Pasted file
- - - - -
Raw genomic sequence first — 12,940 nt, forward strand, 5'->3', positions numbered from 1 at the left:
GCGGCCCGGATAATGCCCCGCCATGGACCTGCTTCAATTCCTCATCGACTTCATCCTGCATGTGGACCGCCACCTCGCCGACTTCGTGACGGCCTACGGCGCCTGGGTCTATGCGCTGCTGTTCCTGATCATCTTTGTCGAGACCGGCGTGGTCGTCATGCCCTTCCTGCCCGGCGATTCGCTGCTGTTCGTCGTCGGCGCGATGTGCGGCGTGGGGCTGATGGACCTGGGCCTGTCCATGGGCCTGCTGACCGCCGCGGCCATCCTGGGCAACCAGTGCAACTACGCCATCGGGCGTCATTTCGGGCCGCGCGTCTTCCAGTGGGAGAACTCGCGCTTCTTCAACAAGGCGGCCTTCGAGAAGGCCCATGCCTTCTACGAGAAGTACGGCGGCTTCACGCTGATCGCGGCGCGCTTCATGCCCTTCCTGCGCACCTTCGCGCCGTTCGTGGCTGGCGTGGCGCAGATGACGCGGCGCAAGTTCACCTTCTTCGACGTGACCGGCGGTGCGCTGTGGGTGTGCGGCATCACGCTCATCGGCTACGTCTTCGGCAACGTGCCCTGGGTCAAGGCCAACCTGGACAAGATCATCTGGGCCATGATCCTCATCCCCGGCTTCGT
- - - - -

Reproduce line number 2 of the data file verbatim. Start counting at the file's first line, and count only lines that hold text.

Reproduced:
GCGGCCCGGATAATGCCCCGCCATGGACCTGCTTCAATTCCTCATCGACTTCATCCTGCATGTGGACCGCCACCTCGCCGACTTCGTGACGGCCTACGGCGCCTGGGTCTATGCGCTGCTGTTCCTGATCATCTTTGTCGAGACCGGCGTGGTCGTCATGCCCTTCCTGCCCGGCGATTCGCTGCTGTTCGTCGTCGGCGCGATGTGCGGCGTGGGGCTGATGGACCTGGGCCTGTCCATGGGCCTGCTGACCGCCGCGGCCATCCTGGGCAACCAGTGCAACTACGCCATCGGGCGTCATTTCGGGCCGCGCGTCTTCCAGTGGGAGAACTCGCGCTTCTTCAACAAGGCGGCCTTCGAGAAGGCCCATGCCTTCTACGAGAAGTACGGCGGCTTCACGCTGATCGCGGCGCGCTTCATGCCCTTCCTGCGCACCTTCGCGCCGTTCGTGGCTGGCGTGGCGCAGATGACGCGGCGCAAGTTCACCTTCTTCGACGTGACCGGCGGTGCGCTGTGGGTGTGCGGCATCACGCTCATCGGCTACGTCTTCGGCAACGTGCCCTGGGTCAAGGCCAACCTGGACAAGATCATCTGGGCCATGATCCTCATCCCCGGCTTCGT